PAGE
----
Sometimes markets are a bit slow to focus on good news, although the same can rarely be said for bad news.
A delayed response from traders over upbeat comments and results from the oil exploration and production company, Soco International, on Thursday helped its shares climb 54.5p yesterday to 904.5p, making it the best performer in the FTSE 350.
Traders expect to hear more good news from the company next week as Soco will give an update on a final drilling test on its operations offshoreVietnam.
The brokers Bridgewell Securities and Seymour Pierce published bullish notes after initial test results that led management to tell institutional investors the Cuu Long Delta well could hold2.5 billion barrels of recoverable reserves. Bridgewell saidthe company's pipeline of drilling programmes "has the potential to generate significant upside, and the next couple of wells could add more than 100p to our sum-of-the-parts valuation".
Thursday's results were excellent. The company reported a 125 per cent increase in pre-tax profits to $33m (£19m), with cash reserves hitting $53m, mainly from its operation in Yemen.
Takeover chatter continued to drive the markets higher, but, typically for a Friday, most of the stories were a rehash of secondhand rumours. Lloyds TSB was 4.5p better at 535.25p, as reports indicated UBS had been appointed adviser by one of the big Spanish banks, leading traders to conclude that the long-awaited bid would come soon. Shares in Rolls-Royce, 5.75p better at 447p, were also well bid on stories that the US engine manufacturer General Dynamics was preparing a bid. Having heard the same stories time and again most dealers did not take them too seriously.
In the past four weeks 38 FTSE 100 companies have been the subject of takeover or corporate activity-related rumours. Private-equity companies are flush with cash, and while there is no doubt some deals will happen it is also fair to assume most won't. One trader said: "Even if you don't believe most of the stories no one wants to be first out of the door - and certainly it is not a market to be short in."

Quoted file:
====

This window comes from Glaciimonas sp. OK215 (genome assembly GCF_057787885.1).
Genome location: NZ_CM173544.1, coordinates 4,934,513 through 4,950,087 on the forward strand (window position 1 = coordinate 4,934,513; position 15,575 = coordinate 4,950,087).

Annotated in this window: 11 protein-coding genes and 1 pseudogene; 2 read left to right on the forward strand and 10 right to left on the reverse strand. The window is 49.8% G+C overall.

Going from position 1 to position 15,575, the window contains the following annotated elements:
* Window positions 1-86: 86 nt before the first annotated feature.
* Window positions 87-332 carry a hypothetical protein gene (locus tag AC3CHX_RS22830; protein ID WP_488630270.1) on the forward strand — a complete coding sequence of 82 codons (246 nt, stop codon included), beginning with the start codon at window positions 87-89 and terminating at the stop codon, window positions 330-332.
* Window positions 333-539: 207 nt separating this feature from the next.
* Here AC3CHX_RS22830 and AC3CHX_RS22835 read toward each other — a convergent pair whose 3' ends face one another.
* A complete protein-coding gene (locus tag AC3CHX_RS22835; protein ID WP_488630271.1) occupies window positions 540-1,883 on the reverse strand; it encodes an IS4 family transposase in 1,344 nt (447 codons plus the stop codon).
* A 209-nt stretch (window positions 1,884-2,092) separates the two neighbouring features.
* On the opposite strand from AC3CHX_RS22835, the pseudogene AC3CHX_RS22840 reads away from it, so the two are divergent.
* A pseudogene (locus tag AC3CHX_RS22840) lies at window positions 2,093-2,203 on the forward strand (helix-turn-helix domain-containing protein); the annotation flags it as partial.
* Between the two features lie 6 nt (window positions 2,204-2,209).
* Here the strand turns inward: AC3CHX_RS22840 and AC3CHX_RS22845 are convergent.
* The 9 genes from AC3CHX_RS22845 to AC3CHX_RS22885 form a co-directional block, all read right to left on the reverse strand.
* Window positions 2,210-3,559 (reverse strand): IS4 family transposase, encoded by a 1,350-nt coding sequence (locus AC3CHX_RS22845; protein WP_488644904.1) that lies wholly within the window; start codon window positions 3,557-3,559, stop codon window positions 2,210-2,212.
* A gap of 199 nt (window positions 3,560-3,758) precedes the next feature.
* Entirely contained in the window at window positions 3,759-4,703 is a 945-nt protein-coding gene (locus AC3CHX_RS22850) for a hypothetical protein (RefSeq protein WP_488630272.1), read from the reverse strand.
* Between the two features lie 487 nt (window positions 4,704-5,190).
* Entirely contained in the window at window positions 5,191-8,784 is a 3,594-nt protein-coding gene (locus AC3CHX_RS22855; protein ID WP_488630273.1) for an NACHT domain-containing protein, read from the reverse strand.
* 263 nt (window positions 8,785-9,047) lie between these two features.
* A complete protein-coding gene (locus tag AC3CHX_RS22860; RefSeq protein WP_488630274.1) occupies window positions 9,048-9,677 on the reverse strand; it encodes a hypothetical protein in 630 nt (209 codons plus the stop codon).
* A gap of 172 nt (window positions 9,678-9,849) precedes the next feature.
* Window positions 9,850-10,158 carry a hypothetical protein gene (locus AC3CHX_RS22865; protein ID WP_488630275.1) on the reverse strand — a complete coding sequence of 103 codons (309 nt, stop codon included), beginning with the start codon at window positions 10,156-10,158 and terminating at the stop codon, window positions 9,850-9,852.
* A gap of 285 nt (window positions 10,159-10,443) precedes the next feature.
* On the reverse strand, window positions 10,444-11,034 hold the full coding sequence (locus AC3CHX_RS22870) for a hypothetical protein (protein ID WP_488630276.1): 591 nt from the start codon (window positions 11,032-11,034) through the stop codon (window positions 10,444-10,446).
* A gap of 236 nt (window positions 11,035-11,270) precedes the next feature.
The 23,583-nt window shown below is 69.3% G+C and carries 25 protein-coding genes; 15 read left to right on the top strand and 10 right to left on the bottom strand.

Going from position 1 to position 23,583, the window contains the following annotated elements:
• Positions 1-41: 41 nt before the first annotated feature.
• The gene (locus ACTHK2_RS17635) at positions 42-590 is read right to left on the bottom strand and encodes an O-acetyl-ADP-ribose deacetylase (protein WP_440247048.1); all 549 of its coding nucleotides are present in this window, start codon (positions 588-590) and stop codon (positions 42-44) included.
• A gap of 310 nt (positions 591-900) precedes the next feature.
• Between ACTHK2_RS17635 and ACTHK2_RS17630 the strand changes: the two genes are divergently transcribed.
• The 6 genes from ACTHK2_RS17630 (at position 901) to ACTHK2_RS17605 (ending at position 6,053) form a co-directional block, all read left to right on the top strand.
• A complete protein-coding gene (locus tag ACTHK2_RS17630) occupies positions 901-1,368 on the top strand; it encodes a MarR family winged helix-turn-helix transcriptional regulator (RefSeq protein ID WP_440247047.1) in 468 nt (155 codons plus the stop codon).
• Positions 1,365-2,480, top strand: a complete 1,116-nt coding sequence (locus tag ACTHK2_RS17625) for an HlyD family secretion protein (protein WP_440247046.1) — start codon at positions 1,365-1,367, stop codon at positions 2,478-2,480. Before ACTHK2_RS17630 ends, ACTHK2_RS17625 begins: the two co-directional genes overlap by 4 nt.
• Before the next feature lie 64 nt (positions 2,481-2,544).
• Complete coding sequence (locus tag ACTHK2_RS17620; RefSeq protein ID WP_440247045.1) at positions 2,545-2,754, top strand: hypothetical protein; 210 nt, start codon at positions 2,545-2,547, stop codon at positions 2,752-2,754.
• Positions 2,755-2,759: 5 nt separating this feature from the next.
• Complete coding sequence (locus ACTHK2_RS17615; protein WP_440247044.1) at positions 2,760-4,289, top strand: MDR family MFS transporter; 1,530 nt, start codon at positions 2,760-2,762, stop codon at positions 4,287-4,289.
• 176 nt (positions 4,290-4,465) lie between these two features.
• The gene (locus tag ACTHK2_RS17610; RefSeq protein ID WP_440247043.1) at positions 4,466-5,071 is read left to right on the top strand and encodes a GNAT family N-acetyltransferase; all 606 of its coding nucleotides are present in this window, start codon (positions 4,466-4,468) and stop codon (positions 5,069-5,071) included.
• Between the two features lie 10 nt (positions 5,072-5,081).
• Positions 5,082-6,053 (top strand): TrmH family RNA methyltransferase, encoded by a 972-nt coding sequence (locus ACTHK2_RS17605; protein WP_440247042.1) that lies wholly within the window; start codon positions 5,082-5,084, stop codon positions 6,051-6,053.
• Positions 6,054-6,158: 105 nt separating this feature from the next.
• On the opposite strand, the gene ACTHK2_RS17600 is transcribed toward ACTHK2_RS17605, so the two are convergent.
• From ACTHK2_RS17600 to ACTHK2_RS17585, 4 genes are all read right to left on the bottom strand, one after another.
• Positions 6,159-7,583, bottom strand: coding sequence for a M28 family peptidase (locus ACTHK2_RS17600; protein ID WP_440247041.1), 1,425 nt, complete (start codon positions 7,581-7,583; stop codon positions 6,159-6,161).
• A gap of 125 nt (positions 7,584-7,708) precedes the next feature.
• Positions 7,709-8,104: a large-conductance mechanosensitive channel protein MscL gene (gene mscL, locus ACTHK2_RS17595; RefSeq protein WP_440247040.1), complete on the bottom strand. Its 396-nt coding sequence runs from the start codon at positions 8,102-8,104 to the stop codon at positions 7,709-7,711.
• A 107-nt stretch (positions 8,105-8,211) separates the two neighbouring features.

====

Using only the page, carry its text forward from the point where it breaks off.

It was a relatively quiet day for the FTSE 100 as it limped towards the weekend, spending most of the day up by single digits. But a late rally after a strong opening for the Dow Jones saw the index close 52 points higher to end the week at 5,907.9.
AstraZeneca continued its good recent run, rising 39p to 2,870p, testing multi-year highs despite most analysts dismissing talk of a 4,000p bid from Novartis as being too rich. Traders noted that buyers were paying high prices for the March 3,100p calls in the options market, indicating that even if a bid did not come at 4,000p it could still be at a decent premium to AZ'smarket price.
Traders will be watching for increased volatility in Qinetiq next week. The controversy surrounding the sale of the UK's leading defence research agency seems to have died down, with its shares doing next to nothing since coming to the market a month ago. But that may change when the stabilising period ends on Monday. Stabilising is when an agency, usually an investment bank, supports shares in the immediate aftermath of a flotation to try to make sure the share price remains steady. Qinetiq shares rose half a penny to 200p.
Shares in Future Internet Technologies retreated 5p to 45p as dealers reacted badly to the emergence of Robert Bonnier as its chief executive. Mr Bonnier has been fined for market abuse in the past. The company also announced the purchase of a 49 per cent stake in the Belgian communications application provider Aquanta for an initial €1.5m (£1m).
Another takeover saga took a widely anticipated turn as Permira, the private-equity house, upped its offer for the DVD and CD retailer HMV Group to 210p. Dealers are not giving the bid much hope of success as itssharesmanaged only a meagre 3.25p gain to 195.25p, 14.75p below the offer.
The property fund manager and developer Teesland was a penny better at 95.25p, as the director John Sims sold 3.5 million shares, a little less than half of his holding. Dealers reported strong demand for Teesland stock, and the sale was heavily oversubscribed. The company gave no reasons for the sale.
Shares in Carphone Warehouse were 1.75p weaker as Credit Suisse began placing 5.5 million shares in the mobile telephone retailer on behalf of an unnamed institutional investor.
The disaster of the day was Greggs, which slid after the baker warned on 2006 earnings. Greggs blamed rising energy costs and less buoyant consumer spending as it told the market its profits would be "materially below" 2005 numbers. Its shares fell 545p to 4,058p.Reuse content